IDI special survey on the economic repercussions of COVID-19: 65% of self-employed are hardest hit by the current crisis; younger workers feeling the impact more than to other age groups; high educational levels moderates economic harm.
Summary of Major Findings
COVID-19 has dealt and continues to deal a severe blow to the Israeli economy and to so many of Israel’s’ citizens, and is one of the main triggers of the current anti-government protests and demonstrations throughout the country
The survey presented here aims to provide Israel’s economic decision-makers with an updated and detailed portrayal of the employment and economic situation among both salaried employees and the self-employed, against the backdrop of the corona crisis and government restrictions on economic activity.
It was initiated, developed, and analyzed by the staff of the Center for Governance and Economy at the Israel Democracy Institute, with the methodological oversight of IDI’s Guttman Center for Public Opinion and Policy Studies. The survey is the second round of a panel study, making it possible to identify and analyze trends in the employment and economic situation of diverse populations in the wake of the Corona crisis, between March-April and July 2020.
The data are based on the responses of a representative sample of Israelis who were working prior to the onset of the crisis resulting from the corona crisis.
The survey’s main findings reveal that as of June 2020, 13.5% of salaried employees can be broadly defined as “Corona- unemployed” (5.5% among them are unemployed, and an additional 8% are on forced unpaid leave) – totaling approximately 550,000 individuals.
Furthermore, about 20% among the self-employed in the survey were forced either to stop working or to close down their businesses, most of them temporarily (14.4%) and others permanently (5.4%). These data reflect a reality in which approximately 100,000 self-employed individuals are currently not working (either temporarily or permanently).
Thus, in total, as of June, there were 650,000 “Corona- unemployed” (laid off, on forced unpaid leave, or self-employed who were not working as a result of the situation, reflecting a 16% rate of unemployment.
To arrive at an estimate of the total number of unemployed as of June 2020, we added the pre- Corona (February 2020) rate of unemployment to the current data. At that time, the unemployment rate was at an historic all-time low – 3.3% (138,000 individuals), according to Central Bureau of Statistics data. Thus, the total rate of unemployment as of June 2020 stood at 19.3% – that is, – 788,000 individuals were unemployed.
About 82% of salaried employees and a similar percentage of the self-employed (80%) were working in June of this year; however the rate of self-employed working only part time – was more than double the rate among salaried employees (42% and 17% respectively).
Loss of Income
Salaried Workers vs. the Self –Employed
Corona’s impact on income among the self-employed as measured in June 2020, in comparison with the period before the crisis (January-February 2020), was more severe than among salaried employees: about 65% of the self-employed and 35% of salaried employees, reported that their income was cut back. However, the average rate of loss of income among the self-employed was 44%, in comparison with 26% among salaried employees.
Younger and Older Workers
Loss of income among younger workers, ages 18-24 was greater than the average loss of income among the total sample: – 53% as compared with 34%.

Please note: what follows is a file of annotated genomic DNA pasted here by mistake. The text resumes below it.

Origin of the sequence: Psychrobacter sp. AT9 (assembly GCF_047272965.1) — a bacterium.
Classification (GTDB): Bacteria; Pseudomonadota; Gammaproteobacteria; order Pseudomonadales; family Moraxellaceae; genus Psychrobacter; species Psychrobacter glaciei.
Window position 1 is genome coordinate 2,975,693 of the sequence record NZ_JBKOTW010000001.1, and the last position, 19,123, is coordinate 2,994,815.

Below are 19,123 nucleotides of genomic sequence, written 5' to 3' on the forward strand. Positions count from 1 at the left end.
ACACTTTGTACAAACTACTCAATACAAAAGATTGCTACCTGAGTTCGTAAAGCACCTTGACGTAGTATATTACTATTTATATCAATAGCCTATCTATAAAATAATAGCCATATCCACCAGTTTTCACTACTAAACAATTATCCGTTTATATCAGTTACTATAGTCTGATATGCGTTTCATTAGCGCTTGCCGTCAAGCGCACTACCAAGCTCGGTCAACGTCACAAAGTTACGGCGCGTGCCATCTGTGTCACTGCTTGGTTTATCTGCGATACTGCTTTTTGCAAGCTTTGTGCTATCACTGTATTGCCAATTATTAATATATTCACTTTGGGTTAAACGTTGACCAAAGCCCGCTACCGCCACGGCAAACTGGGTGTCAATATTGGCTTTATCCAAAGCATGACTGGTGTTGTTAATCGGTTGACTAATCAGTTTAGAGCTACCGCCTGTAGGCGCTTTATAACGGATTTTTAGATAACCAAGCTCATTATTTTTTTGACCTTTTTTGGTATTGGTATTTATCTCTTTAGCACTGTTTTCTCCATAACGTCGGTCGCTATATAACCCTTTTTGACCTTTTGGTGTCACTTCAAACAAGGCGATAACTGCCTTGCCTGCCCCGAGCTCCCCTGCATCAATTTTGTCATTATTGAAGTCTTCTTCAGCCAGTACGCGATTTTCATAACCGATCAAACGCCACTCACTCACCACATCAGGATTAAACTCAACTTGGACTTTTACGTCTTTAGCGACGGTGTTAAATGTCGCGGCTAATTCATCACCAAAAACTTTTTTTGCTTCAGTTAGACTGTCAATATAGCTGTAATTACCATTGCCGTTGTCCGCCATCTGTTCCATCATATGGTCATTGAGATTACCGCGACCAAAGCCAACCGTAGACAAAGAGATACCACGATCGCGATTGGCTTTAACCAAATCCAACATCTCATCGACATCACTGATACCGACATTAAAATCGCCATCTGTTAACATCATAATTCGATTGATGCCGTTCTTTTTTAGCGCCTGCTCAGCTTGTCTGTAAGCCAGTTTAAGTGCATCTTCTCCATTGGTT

Income and Educational Levels
Low income households were harder hit: The percentage reporting loss of income is higher among lower-income populations, as is the case among groups with lower levels of education. , Among salaried employees, 45% with lower levels of education reported income loss; 41% with technological education; and 26% among respondents with an academic education.
Coping with Loss of Income
62% of the respondents reported that they have liquid funds on which they can draw for a specific period of time, compared to 66% who gave this response in the earlier survey. Among them, about 40% replied that they will be able to support themselves with these funds for up to two months; and 60%--for more than two months. Among the ultra-Orthodox , a relatively high proportion report that they have no liquid funds to live on (33%), compared to other Jews (22%).
Overdraft in bank accounts
The bank accounts of about 37% of salaried employees and 45% of the self-employed are now overdrawn; most of them have been forced into this situation or have increased the deficit as a result of the corona crisis.
Among those not currently working (unemployed, on forced unpaid leave, or self-employed individuals who are not working), the situation is even more grim: 56% are overdrawn in their bank accounts; most of them (47%) have had go into debt or increases the deficit in their account as a result of the corona crisis.
18% took out a loan; the percentage of self-employed who took out a loan (28%) was relatively high compared to salaried employees (16%). Among those who either went into debt or increased their debt in the bank, an even higher percentage (42%) took out a loan, and about 8% of them were forced to use savings for their day-to-day expenses.
The data indicate that the percentage of Arab Israelis with overdrawn accounts is higher than among the Jewish population (58% and 33%, respectively).
More than half of the respondents (53%) believe that it will take up to about a year to return to their pre-Corona financial situation
The survey findings bring to light the severe blow which the Corona crisis has dealt to the Israeli economy, and to so many of Israel’s citizens, highlighting that some groups have been hit harder than others; for example, the self-employed as compared with salaried employees, those with lower levels of education and of income as compared with those with greater resources.